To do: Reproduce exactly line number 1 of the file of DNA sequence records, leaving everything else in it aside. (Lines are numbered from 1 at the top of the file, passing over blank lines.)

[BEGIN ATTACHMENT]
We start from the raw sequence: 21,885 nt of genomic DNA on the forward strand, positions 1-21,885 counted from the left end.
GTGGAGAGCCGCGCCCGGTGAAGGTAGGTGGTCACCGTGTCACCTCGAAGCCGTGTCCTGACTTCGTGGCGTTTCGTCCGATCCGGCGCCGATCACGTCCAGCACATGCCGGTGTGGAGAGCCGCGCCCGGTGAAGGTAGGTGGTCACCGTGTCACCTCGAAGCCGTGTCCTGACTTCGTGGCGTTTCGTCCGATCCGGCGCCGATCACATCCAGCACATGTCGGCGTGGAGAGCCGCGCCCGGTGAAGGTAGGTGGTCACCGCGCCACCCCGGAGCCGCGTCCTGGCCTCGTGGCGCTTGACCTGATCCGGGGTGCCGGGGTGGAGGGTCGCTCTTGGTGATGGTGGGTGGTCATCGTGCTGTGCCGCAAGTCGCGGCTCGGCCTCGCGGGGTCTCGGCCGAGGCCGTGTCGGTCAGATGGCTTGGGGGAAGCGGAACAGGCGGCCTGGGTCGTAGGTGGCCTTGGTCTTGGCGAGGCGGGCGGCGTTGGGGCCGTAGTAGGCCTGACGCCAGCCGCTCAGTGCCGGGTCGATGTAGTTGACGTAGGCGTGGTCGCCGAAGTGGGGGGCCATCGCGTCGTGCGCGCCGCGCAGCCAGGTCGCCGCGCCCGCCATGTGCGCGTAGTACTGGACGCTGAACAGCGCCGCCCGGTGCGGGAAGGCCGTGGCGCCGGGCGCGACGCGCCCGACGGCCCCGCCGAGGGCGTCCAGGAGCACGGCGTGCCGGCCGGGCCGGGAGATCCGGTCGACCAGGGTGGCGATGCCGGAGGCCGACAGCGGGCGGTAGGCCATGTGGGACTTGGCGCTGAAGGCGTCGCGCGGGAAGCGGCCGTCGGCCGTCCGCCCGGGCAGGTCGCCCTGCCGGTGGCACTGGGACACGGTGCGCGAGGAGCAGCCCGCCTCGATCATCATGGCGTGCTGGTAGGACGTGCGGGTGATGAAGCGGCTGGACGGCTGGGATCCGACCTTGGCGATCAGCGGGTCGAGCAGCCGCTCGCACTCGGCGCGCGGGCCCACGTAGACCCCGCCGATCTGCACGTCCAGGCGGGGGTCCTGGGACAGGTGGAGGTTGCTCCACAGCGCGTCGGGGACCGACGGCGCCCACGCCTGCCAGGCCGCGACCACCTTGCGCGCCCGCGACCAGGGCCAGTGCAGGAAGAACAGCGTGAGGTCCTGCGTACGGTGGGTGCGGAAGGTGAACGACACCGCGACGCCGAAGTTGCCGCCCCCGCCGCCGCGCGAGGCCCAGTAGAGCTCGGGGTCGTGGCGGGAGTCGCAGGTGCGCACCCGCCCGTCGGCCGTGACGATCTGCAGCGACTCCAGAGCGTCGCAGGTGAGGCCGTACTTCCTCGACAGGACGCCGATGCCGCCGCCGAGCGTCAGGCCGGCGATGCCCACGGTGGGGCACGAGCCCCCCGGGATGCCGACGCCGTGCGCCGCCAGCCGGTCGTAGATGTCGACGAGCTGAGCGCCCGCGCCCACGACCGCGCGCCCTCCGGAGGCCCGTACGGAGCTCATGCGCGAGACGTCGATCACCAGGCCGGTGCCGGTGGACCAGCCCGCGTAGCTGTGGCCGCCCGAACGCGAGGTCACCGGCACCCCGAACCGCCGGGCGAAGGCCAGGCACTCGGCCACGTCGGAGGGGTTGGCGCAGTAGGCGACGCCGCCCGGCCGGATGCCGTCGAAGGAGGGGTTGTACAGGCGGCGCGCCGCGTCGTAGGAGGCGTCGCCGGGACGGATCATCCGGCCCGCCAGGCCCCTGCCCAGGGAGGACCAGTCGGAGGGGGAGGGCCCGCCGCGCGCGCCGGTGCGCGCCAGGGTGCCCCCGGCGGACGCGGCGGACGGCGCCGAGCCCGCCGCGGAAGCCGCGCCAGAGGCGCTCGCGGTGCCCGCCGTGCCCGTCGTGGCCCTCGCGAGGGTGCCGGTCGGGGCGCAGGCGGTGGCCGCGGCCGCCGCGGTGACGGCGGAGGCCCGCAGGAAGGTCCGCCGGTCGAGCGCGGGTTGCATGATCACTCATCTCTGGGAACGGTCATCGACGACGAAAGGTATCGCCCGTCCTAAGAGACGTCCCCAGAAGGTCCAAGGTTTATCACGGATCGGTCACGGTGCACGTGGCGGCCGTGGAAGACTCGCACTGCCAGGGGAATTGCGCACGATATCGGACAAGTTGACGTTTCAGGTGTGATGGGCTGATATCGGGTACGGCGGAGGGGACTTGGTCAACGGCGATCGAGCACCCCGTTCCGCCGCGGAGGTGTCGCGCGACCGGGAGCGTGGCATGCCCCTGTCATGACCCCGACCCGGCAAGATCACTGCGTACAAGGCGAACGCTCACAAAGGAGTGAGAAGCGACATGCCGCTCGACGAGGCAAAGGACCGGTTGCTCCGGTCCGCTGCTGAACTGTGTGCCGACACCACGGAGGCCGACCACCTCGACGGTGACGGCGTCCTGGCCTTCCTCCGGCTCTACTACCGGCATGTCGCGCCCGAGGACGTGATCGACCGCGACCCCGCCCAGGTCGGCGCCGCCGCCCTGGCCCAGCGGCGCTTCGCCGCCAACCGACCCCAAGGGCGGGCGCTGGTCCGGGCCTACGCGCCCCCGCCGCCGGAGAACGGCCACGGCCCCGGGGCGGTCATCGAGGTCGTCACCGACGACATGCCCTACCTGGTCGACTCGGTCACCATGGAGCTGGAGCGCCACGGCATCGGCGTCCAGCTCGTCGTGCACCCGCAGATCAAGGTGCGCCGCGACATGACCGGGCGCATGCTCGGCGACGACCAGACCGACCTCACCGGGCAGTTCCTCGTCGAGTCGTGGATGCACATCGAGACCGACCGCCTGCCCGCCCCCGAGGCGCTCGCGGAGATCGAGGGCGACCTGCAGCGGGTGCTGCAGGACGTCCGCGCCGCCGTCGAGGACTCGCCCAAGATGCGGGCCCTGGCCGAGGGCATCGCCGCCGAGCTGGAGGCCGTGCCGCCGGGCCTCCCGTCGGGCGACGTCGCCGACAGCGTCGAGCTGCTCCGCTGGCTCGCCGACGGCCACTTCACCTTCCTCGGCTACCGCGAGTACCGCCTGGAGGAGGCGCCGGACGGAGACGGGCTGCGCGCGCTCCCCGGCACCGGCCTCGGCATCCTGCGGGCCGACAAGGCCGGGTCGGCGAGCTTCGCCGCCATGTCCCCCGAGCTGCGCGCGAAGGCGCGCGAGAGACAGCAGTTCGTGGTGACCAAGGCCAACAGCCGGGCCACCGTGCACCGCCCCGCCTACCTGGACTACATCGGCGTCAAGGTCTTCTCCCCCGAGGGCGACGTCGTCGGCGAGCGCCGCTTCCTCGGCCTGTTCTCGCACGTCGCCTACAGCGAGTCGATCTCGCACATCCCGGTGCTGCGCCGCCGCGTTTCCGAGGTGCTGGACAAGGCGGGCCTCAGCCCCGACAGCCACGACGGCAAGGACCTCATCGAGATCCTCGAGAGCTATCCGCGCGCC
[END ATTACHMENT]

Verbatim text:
We start from the raw sequence: 21,885 nt of genomic DNA on the forward strand, positions 1-21,885 counted from the left end.